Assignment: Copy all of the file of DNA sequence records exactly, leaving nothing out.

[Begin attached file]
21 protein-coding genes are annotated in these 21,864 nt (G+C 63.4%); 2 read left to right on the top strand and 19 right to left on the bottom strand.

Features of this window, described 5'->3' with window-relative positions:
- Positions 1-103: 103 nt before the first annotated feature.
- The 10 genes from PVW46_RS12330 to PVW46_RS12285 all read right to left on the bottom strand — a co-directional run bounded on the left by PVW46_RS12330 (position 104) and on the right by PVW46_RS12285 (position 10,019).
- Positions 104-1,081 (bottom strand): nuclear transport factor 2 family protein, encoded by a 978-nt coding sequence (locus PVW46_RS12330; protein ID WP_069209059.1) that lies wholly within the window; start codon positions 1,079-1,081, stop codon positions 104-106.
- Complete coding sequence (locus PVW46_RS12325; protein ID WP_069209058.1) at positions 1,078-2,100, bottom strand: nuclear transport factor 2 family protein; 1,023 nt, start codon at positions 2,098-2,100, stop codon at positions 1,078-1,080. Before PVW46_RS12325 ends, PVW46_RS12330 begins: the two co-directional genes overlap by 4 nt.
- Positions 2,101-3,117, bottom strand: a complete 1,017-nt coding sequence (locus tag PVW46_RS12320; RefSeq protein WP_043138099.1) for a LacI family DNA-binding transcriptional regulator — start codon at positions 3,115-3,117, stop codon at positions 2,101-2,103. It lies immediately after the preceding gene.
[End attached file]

21 protein-coding genes are annotated in these 21,864 nt (G+C 63.4%); 2 read left to right on the top strand and 19 right to left on the bottom strand.

Features of this window, described 5'->3' with window-relative positions:
- Positions 1-103: 103 nt before the first annotated feature.
- The 10 genes from PVW46_RS12330 to PVW46_RS12285 all read right to left on the bottom strand — a co-directional run bounded on the left by PVW46_RS12330 (position 104) and on the right by PVW46_RS12285 (position 10,019).
- Positions 104-1,081 (bottom strand): nuclear transport factor 2 family protein, encoded by a 978-nt coding sequence (locus PVW46_RS12330; protein ID WP_069209059.1) that lies wholly within the window; start codon positions 1,079-1,081, stop codon positions 104-106.
- Complete coding sequence (locus PVW46_RS12325; protein ID WP_069209058.1) at positions 1,078-2,100, bottom strand: nuclear transport factor 2 family protein; 1,023 nt, start codon at positions 2,098-2,100, stop codon at positions 1,078-1,080. Before PVW46_RS12325 ends, PVW46_RS12330 begins: the two co-directional genes overlap by 4 nt.
- Positions 2,101-3,117, bottom strand: a complete 1,017-nt coding sequence (locus tag PVW46_RS12320; RefSeq protein WP_043138099.1) for a LacI family DNA-binding transcriptional regulator — start codon at positions 3,115-3,117, stop codon at positions 2,101-2,103. It lies immediately after the preceding gene.